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Courtesy of Magnolia Pictures

Review in a Hurry:  Inspired by a horrific crime in Iraq, this "fictional documentary" launches an attack on the senses with its arsenal of created "source material" (video diaries, news footage, etc.). It's partly intended as commentary on the disconnect between media images and the Truth, especially in wartime. But Redacted's didactic, disjointed approach and unconvincing performances prevent the mission from being accomplished.

The Bigger Picture:  Brian De Palma is pissed. The director, clearly incensed about the Iraq War, revisits thematic territory from his film Casualties of War, which revolved around the rape of a young girl by U.S. soldiers in Vietnam. Since we're mired in yet another senseless, mismanaged conflict, De Palma uses a similar story to rage against the war's effects on soldiers' psyches and governmental cover-up of "collateral damage." De Palma's indignation is palpable, but he shoots himself in the filmmaking foot with a showy, self-conscious style that's more about the medium than the message.

Based on true events, this less than compelling polemic uses different nonfiction techniques to follow a handful of Americans stationed in Iraq. Some footage comes from a video diary by soldier and aspiring film student Angel Salazar (Izzy Diaz). Other visual gimmicks, er, devices, include newscasts, webcams, security tapes and streaming video on American and Islamic websites. (What, no animation?) There's even a faux French documentary short about the troop's checkpoint routine, complete with subtitles, chamber music and lingering close-ups of trickling sweat and ants swarming a scorpion.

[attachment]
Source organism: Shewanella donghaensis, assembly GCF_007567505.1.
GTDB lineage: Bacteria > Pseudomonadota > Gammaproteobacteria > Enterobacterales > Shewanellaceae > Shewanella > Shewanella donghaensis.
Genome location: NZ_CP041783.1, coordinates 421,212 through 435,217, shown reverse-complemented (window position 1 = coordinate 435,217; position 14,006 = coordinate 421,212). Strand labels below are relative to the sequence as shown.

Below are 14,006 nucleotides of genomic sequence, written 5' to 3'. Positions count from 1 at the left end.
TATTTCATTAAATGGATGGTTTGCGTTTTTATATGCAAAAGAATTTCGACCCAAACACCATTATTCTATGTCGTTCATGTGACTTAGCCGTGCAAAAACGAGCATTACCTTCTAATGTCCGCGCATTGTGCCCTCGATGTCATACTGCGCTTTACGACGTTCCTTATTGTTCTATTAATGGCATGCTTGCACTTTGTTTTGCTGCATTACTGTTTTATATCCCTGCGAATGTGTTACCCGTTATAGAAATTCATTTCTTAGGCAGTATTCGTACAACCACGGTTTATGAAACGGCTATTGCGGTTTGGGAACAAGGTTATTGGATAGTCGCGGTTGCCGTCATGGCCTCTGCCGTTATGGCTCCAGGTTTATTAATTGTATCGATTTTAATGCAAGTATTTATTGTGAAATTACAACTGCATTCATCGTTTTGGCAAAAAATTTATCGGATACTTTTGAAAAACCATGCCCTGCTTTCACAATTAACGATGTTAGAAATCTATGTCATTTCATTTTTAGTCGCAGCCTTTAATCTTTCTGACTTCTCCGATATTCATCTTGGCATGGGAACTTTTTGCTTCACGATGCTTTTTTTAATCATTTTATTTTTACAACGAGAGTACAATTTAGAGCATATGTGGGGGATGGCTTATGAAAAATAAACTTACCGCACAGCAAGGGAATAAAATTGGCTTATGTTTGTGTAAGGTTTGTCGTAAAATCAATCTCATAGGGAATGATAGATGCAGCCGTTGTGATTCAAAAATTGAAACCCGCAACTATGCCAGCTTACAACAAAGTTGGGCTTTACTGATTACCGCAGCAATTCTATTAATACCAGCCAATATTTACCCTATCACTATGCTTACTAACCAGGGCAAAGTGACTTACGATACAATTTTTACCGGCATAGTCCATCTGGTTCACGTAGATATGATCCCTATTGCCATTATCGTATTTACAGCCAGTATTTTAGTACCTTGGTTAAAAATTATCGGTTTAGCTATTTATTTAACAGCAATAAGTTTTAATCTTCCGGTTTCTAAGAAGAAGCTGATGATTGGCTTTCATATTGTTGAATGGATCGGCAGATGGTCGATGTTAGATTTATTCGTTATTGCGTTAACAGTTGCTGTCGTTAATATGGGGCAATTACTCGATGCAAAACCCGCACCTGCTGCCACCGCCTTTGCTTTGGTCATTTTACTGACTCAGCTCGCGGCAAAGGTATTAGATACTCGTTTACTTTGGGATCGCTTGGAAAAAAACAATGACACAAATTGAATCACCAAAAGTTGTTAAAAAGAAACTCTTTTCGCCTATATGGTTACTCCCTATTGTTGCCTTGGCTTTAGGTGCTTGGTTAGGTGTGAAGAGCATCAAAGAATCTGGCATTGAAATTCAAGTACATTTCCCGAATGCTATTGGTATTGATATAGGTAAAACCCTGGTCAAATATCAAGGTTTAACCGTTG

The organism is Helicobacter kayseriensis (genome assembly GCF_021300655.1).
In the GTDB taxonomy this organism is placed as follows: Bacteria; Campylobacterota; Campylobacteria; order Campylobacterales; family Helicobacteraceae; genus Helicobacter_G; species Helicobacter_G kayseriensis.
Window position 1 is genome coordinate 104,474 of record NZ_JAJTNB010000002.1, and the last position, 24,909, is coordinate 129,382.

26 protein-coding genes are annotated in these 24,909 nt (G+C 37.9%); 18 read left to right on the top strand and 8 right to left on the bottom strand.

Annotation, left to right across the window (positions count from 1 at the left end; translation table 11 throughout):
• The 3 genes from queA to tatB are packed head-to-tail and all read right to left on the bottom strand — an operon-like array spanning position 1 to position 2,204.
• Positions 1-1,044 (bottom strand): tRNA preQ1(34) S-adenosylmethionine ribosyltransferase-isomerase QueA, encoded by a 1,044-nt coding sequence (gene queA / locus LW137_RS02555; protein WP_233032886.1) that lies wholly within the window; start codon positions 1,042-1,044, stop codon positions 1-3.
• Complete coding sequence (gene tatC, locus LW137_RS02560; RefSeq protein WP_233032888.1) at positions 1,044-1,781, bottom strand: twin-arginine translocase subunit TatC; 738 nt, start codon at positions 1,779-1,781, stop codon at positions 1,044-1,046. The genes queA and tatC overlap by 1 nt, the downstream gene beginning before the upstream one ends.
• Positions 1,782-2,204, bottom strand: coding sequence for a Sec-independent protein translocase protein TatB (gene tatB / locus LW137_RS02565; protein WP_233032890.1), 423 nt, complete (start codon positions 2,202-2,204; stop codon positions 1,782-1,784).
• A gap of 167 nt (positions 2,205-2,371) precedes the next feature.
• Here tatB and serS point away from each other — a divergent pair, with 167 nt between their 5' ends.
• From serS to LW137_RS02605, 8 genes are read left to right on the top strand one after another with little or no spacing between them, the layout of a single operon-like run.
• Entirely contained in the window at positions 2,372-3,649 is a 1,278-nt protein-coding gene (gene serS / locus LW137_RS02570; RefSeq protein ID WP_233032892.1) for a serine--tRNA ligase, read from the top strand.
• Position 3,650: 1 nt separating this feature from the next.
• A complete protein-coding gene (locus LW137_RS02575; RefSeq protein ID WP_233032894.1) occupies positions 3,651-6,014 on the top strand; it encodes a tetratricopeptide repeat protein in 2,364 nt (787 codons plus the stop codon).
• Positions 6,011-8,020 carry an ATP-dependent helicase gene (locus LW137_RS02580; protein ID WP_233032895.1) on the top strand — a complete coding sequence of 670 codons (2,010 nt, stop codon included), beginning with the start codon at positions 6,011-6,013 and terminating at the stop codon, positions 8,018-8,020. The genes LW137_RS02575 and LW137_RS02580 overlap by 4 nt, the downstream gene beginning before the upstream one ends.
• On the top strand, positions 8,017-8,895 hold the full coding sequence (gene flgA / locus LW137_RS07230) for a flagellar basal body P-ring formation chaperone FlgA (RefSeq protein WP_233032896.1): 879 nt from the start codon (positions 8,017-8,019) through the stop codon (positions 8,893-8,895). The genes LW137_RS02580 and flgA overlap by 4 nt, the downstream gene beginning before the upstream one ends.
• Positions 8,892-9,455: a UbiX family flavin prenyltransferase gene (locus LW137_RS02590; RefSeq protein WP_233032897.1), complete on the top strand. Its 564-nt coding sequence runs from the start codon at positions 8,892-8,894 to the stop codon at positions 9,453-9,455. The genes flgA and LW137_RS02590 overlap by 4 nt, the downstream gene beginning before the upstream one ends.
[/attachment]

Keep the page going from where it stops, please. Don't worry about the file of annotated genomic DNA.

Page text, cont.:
Rarely one for subtlety, De Palma—who also penned the script—pushes the soldiers toward types (the volatile one, the bookish one, the fat and dumb one, etc.) and puts theatrical dialogue in their mouths. Also diminishing the "documentary" effect is the fact Redacted feels acted, with many in the cast unable to achieve the hyperrealism required.

The film's centerpiece is the grunts' heinous crime, recorded by Diaz's hidden night-vision camera. He follows the drunk band of brothers—led by Reno Flake (Patrick Carroll) and B.B. Rush (Daniel Stewart Sherman)—into an Iraqi home, where they molest the 15-year-old daughter and then kill her and her family. The sequence is raw and disturbing. Unfortunately, the rest of Redacted is not as powerful, despite its relentless attempts to shock and awe and pound you over the head. If you go, bring a helmet.

The 180—a Second Opinion:  Redacted closes with a harrowing montage of actual photographs of Iraq War casualties. As difficult as the images are, they should be widely broadcast and published; perhaps there'd be a greater antiwar outcry as a result.